Confrontation Brews Between U.S, Vatican Over Pope Francis Deal With Communist China Despite Crackdown On Christianity

Confrontation Brews Between U.S, Vatican Over Pope Francis Deal With Communist China Despite Crackdown On ChristianityImage Courtesy: Crux

The Vatican on Wednesday (Sep 30) reportedly refused to accede to request of U.S. Secretary of State Mike Pompeo for a meeting with Pope Francis, amid an ongoing clash between Pompeo and the Holy See over policy regarding China, AP reported.

The disagreement on China comes as the Vatican is currently in negotiations with Beijing to extend its controversial 2018 accord over bishop nominations.

Pompeo spent about 45 minutes Thursday meeting in the Apostolic Palace with his Vatican counterpart, Cardinal Pietro Parolin, and the Vatican foreign minister, Archbishop Paul Gallagher. Cardinal Parolin told reporters that Pope Francis “clearly said that he does not receive political figures ahead of the elections.”

“We had a constructive discussion,” Pompeo said after the meeting, “We have a shared objective. The Chinese Communist Party is behaving in ways that are reminiscent of what’s only happened in centuries past in terms of human rights violations. We’ve watched them oppress not only Muslim Uighurs but Christians, Catholics, Falun Gong, people of all faiths.

China and the Vatican had been at loggerheads since 1951, two years after the founding of the communist People’s Republic.

China’s Catholic population, conservatively estimated to be around 12 million, is divided between a largely underground Church, swearing loyalty to the Vatican, and the state sponsored Catholic Patriotic Association.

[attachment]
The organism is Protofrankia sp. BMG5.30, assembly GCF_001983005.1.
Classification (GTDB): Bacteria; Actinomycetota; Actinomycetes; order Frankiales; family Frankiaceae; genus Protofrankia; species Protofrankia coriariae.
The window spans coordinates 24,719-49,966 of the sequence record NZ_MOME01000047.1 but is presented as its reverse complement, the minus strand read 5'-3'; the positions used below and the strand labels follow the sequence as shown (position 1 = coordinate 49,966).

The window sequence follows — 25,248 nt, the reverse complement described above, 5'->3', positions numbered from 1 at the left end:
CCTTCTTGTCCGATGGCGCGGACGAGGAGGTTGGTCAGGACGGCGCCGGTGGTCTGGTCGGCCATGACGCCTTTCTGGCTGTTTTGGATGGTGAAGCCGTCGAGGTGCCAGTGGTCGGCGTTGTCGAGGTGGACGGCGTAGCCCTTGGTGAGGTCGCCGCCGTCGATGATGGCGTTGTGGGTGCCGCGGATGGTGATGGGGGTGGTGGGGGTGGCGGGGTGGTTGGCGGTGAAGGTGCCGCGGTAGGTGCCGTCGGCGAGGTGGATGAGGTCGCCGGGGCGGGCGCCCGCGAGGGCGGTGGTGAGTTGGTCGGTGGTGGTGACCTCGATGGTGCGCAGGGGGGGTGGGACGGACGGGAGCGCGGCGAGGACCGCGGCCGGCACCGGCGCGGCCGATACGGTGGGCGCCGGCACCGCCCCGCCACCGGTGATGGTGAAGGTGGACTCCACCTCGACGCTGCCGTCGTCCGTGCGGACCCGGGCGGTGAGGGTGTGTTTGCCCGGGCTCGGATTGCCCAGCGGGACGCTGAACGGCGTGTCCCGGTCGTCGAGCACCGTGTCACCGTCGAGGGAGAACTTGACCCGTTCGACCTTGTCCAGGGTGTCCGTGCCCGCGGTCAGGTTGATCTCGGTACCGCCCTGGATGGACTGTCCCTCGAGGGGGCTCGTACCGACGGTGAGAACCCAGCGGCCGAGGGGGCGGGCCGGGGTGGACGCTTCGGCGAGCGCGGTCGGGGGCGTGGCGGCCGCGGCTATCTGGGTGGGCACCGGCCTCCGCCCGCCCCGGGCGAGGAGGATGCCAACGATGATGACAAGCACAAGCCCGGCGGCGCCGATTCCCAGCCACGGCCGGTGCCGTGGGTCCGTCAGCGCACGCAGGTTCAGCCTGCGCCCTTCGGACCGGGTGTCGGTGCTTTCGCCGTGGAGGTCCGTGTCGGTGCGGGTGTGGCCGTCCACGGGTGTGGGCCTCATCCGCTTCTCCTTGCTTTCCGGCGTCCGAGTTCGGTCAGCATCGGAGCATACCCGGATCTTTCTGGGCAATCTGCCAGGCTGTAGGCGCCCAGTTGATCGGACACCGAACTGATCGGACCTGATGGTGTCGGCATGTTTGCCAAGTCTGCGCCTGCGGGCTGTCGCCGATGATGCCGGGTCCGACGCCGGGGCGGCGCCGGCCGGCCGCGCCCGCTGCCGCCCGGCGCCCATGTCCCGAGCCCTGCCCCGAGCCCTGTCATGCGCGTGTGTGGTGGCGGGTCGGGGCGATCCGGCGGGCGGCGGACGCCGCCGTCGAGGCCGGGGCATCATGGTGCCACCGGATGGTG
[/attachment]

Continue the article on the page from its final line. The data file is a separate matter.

For decades, China has attempted to control the Catholic church hierarchy within its borders, going so far as to appoint bishops who were subsequently excommunicated by the Vatican because they were not chosen by the Pope.

In Sep 2018, Vatican announced that it had signed a provisional agreement with China on the appointment of Roman Catholic bishops in the country. Under the terms of the agreement, Pope Francis agreed to accord recognition to seven bishops appointed by Beijing. These seven appointees, finalised by the Communist Party officials, were previously not accepted by the church.

The deal angered many Christians across China and the world, who are opposing China’s tightening control of religion.

China had also announced a five-year plan to ‘sinicise’ Christianity. Over the past few months, thousands of ‘house churches’ have been shut down by authorities, reports have said. Authorities have also seized Bibles, and e-commerce sites in China have pulled out the book from their websites. Christians in China have reportedly been holding their masses in secret amid the crackdown.